Estimated Enrollment : 100000 participants
Observational Model: Cohort
Time Perspective: Prospective
Official Title: Capture and Concordance of Heart Failure Recorded in Primary Care, Hospital Admissions and National Mortality Registry: A Cohort Study In 2.1 Million People
Study Start Date : July 2015
Estimated Primary Completion Date : December 2015
Estimated Study Completion Date : December 2015

Resource links provided by the National Library of Medicine


Group/Cohort
Primary care only
Patients with heart failure recorded in primary care and never hospitalized for heart failure
Primary care and secondary care
Patients with heart failure recorded in primary care with at least one record of a heart failure related hospitalization.
Secondary care only
Patients with heart failure recorded in at least one heart failure related hospitalization without a concurrent primary care record.



Primary Outcome Measures :
  1. Venn diagram of heart failure recording by data source [ Time Frame: 13 years ]
    Frequency and overlap of heart failure patients recorded in primary care, hospital admissions and as cause of death in the national mortality registry.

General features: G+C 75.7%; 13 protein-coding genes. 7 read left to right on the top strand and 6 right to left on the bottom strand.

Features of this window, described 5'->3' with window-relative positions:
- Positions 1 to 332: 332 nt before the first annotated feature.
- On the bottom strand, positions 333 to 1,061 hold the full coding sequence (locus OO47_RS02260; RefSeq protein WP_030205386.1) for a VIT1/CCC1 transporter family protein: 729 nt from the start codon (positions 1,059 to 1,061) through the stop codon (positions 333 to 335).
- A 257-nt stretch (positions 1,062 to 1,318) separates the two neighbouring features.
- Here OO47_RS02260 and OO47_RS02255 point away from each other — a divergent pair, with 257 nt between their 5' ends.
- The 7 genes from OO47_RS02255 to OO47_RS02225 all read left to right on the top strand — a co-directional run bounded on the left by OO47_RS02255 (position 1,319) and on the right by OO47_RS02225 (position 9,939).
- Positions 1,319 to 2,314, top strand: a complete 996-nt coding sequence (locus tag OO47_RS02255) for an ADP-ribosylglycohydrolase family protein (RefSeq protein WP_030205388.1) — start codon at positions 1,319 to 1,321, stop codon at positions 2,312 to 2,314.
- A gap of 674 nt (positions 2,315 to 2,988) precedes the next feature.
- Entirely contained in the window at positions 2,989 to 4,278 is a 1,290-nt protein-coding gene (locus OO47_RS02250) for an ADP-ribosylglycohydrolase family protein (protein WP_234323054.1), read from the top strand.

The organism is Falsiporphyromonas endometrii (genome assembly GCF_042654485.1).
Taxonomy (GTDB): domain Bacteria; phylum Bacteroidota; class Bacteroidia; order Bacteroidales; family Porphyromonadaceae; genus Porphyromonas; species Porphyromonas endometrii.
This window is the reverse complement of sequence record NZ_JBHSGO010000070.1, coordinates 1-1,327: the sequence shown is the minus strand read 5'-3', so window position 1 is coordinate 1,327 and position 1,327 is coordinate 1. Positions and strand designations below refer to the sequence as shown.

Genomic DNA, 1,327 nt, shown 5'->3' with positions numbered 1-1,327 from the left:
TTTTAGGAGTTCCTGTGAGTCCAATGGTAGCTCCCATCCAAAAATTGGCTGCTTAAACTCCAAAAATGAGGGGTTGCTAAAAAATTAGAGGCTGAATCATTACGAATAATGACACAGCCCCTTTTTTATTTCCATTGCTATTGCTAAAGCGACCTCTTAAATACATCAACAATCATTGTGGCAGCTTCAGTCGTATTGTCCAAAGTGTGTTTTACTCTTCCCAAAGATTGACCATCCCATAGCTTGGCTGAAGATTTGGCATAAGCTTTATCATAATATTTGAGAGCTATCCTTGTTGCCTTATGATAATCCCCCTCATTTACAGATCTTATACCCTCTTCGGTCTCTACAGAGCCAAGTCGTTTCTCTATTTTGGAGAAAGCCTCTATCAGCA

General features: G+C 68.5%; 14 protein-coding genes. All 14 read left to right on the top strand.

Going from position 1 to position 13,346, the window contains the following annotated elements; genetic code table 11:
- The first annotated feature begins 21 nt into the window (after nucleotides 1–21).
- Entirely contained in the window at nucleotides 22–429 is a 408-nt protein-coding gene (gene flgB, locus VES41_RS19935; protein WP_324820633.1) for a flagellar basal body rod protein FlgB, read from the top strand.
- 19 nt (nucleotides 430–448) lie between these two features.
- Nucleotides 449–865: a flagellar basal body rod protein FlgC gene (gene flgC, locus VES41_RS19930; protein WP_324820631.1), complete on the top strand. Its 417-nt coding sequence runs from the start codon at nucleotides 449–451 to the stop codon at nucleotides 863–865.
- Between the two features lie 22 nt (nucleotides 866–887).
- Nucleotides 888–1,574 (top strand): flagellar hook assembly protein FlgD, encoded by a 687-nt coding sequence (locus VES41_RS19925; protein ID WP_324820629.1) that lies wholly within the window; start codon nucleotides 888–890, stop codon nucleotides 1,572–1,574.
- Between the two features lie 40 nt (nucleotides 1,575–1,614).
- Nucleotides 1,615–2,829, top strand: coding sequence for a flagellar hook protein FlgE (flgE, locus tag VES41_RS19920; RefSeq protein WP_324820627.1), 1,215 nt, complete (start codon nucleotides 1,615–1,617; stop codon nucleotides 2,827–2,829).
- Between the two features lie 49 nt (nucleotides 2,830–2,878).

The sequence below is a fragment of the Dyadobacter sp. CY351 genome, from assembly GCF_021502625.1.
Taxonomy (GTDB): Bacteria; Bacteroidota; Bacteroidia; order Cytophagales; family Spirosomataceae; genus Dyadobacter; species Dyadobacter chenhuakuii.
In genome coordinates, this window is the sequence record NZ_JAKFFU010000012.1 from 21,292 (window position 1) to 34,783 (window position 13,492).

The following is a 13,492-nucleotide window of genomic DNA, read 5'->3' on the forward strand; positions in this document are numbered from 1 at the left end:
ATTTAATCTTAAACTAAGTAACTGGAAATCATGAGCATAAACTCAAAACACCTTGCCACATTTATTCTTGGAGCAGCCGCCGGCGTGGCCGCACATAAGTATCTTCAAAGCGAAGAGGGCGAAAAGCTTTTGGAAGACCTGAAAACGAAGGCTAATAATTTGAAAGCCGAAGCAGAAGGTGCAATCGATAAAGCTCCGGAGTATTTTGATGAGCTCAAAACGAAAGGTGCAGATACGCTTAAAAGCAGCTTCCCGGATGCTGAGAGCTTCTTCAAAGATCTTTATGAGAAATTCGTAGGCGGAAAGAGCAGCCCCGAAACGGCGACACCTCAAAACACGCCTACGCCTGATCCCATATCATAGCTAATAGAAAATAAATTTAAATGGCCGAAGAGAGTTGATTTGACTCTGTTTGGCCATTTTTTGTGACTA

Secondary Outcome Measures :
  1. Heart failure mortality [ Time Frame: 5 years ]
    5 year heart failure cause of death following the first recorded heart failure diagnosis

  2. Cardiovascular mortality [ Time Frame: 5 years ]
    The 5 year cardiovascular mortality following the first recorded heart failure diagnosis.

  3. All-cause mortality [ Time Frame: 5 years ]
    The all cause mortality 5 years following the first recorded heart failure diagnosis



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Ages Eligible for Study:   18 Years and older   (Adult, Older Adult)
Sexes Eligible for Study:   All
Accepts Healthy Volunteers:   Yes
Sampling Method:   Non-Probability Sample
Study Population
From 1 January 1997, all patients aged ≥18 years old, registered in CPRD practices in England consenting to data linkage, with at least one year of up-to-standard pre-study follow-up are potentially eligible.
Criteria

Inclusion Criteria:

  • Patients with a coded diagnosis for heart failure in primary care or hospital admission
  • Patients with a coded diagnosis for heart failure as a cause of death in the national mortality register
  • Patients in CPRD practices which are deemed "up to standard" for more than 1 year by CPRD criteria.
  • Patients with at least one year of follow-up in the CPRD practice CPRD.

Exclusion Criteria:

  • past medical history of heart failure

Information from the National Library of Medicine

To learn more about this study, you or your doctor may contact the study research staff using the contact information provided by the sponsor.

Please refer to this study by its ClinicalTrials.gov identifier (NCT number): NCT02551016


Locations
United Kingdom
Farr Institute, University College London
London, United Kingdom, NW1 2DA
Sponsors and Collaborators
University College, London
UMC Utrecht
Investigators
Study Chair: Stefan Koudstaal, MD PhD University College, London
Study Director: Folkert W. Asselbergs, MD PhD University College, London
Principal Investigator: Harry Hemingway, PhD University College, London